West End theatre sales up despite epidemic

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The Independent Online

West End theatre attendances have defied the expected impact of foot-and-mouth disease on tourism to show a quarterly increase of 7 per cent on the same period last year.

Figures released yesterday by the Society of London Theatres (Solt) revealed that the success of shows such as Mamma Mia and The Lion King helped to swell visitors to 2.6 million between April and June.

The assessment has confounded fears in the artistic community that the epidemic would discourage overseas tourists from coming to Britain. According to the research, audiences are split equally between overseas visitors, those from out of town and Londoners.

The West End's appeal has also been influenced by an influx of soap and pop stars over recent months. The transfer of My Fair Lady, starring Martine McCutcheon, from the National Theatre to Drury Lane last month, met with rave reviews.

The Australian actress and singer Dannii Minogue has appeared in Notre Dame de Paris at the Dominion Theatre while the former Big Breakfast television presenter Denise van Outen is starring in Chicago at the Adelphi. The Gielgud Theatre has played host to a string of famous women in The Graduate, including Jerry Hall and Kathleen Turner.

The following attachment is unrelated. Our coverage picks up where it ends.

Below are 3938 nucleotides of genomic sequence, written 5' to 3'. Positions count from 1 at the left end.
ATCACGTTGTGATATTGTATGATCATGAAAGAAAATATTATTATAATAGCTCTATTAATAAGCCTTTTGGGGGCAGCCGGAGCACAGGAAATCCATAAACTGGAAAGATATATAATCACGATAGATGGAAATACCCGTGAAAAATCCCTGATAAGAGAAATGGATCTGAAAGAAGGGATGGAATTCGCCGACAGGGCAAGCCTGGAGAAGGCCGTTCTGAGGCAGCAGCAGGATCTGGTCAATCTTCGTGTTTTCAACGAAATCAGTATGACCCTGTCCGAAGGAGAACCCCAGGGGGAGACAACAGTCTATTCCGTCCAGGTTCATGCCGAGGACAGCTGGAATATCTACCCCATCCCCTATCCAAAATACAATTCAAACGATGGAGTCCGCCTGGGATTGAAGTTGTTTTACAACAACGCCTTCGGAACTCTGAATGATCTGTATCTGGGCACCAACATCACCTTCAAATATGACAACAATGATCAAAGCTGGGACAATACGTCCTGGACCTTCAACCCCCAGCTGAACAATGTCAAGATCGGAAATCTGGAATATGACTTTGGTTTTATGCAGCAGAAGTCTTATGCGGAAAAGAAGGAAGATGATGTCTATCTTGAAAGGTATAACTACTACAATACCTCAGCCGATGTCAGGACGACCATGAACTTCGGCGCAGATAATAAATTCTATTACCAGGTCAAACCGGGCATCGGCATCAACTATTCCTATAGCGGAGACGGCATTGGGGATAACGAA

Kids' Week, a scheme to encourage more five to 16-year-olds to visit the theatre, has also drawn unprecedented numbers, with 5,000 tickets sold in the first three hours of going on sale.

The rise in figures will come as a relief to West End impresarios including Sir Andrew Lloyd Webber and Sir Cameron Mackintosh. Both had voiced their concern that regardless of the quality of entertainment, the experience of going out in the West End looks increasingly blighted. Traffic congestion, a crumbling public transport system, spiralling crime and litter have all kept audiences away.

"It is still going to be interesting to see how the summer goes," said a spokeswoman for Solt. "The fall in tourism will have an effect ... but it isn't as gloomy as predicted."

* Children's BBC has lined up what is thought to be the first television drama prompted by the foot-and-mouth epidemic – a one-off half-hour show.

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